Our Tsunami Evacuation on One of the Most Remote Islands on the Planet

Posted By Angie in South America | 7 comments


Top 20 Posts
The best sunset we had on Easter Island

The sky was on fire with purples and pinks and just the right amount of clouds: it was our last night on Easter Island and we were giddy that we finally had a good sunset. As we busily snapped our photos with silhouettes of moai in the foreground, a woman approached us. She seemed a bit worried and told us in Spanish that there had been a terremoto, an earthquake, near mainland Chile with a magnitude over 8.0 and that a tsunami warning was issued for Easter Island. She said she’d just received the warning on her phone and that we should get to higher ground immediately. We nodded and said ok, but as we looked around at all the other people she had told, no one seemed to be concerned or moving from their spots.

We went about our business for the next half an hour or so until the colors disappeared from the sky. As we were leaving the sunset spot a cop car pulled up to where we were sitting, and several others could be seen in the distance.

Our night was just beginning.

The Tsunami Watch Begins

The best sunset we had on Easter Island

Sure enough, they repeated the same information that the woman had given us and told us that we should get to the church, a high point in town. We made our way over there and noticed dozens of cop cars throughout town spreading the information and preventing people from driving on the coastal road.

We sat on the church steps as dozens of people poured in and my thoughts kept going back and forth between, “oh this is nothing,” and being legitimately scared. No one seemed to know what was going on or how long we were going to have to stay at the church. We saw something on a TV in a shop that said the warning would last for 6 hours, which we guessed might mean 1AM since the earthquake happened around 7PM. Jeremy was incredibly irritated that we had to stay there and wondered if we could sneak past the cops in front of the church to go back to our hotel and go to bed before our early flight the next morning.

Tsunami Evacuation #1 on Easter Island - The Church

An elder Rapa Nui woman sitting behind us began singing a traditional song that was soothing and beautiful. I tried to just settle in and not worry about the fact that I might be killed by a massive wave, or, more likely, that we’d have to sleep on the concrete steps on our last night. We pondered getting some beer from a store across the street, but it’s a good thing we didn’t; the singing Rapa Nui woman got extremely upset at a group of Asian tourists who were drinking wine on church property. She didn’t speak English, and they didn’t speak Spanish, but luckily a Dutch guy next to us translated for both parties. They stopped drinking but the woman still wasn’t satisfied and complained to one of the cops. Luckily the cops had bigger things to worry about, like the possibility of a giant wall of water coming to destroy us all, and everything carried on.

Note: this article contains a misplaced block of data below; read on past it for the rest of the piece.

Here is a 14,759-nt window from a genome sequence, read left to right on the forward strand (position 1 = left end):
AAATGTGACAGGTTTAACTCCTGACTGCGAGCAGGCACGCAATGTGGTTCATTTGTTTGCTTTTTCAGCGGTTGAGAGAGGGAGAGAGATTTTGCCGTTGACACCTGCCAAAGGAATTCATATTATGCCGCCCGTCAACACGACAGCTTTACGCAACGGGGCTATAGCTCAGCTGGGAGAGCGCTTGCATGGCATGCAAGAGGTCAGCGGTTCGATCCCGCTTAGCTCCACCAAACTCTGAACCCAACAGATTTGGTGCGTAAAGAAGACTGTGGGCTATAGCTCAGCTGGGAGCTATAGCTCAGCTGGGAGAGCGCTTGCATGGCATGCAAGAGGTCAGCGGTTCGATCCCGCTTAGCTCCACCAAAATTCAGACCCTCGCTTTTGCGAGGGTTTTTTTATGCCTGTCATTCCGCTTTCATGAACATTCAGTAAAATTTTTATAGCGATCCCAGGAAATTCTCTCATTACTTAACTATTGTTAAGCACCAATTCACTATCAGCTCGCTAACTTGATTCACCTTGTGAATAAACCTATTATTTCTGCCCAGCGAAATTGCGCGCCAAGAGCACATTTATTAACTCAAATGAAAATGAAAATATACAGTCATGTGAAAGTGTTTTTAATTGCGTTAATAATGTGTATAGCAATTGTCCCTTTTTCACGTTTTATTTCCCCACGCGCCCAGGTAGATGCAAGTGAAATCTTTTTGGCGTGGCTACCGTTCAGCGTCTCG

No Information and Ready to Give Up

We stayed at the church until 10:30 PM, at which point we snuck around the cops (actually, they didn’t care that we left) and headed for our hotel. Jeremy was convinced nothing was going to happen, since Hanga Roa is on the opposite side of the island from where the wave would hit if it came, meaning we would be screwed no matter what, but I was still uneasy.

The main street in town was incredibly creepy, dark, and deserted, except for a few people eating dinner at a restaurant and drinking on their patios. Apparently they didn’t get the tsunami memo, or didn’t care if they did. Jeremy joked that if a tsunami was really coming, there would be more sirens and the cops would be more agitated.  As if he timed that joke with precise delivery, sirens began to go off with recordings presumably saying there was a tsunami warning and to get to higher ground.

When we got to our hotel, the owners were just about to leave and frantically told us we had to get some blankets and pillows and go with them to the airport, the other emergency meeting point. I breathed a sigh of relief that we wouldn’t be allowed to stay at the hotel by ourselves, but Jeremy was even more upset than before as the airport is closer to the side of the island facing mainland Chile (and the likely direction of a tsunami). We packed up our valuables and headed to the airport in the hotel owners’ truck.

Our Last Night on Easter Island – Spent in the Airport

Tsunami Evacuation #2 on Easter Island - The Airport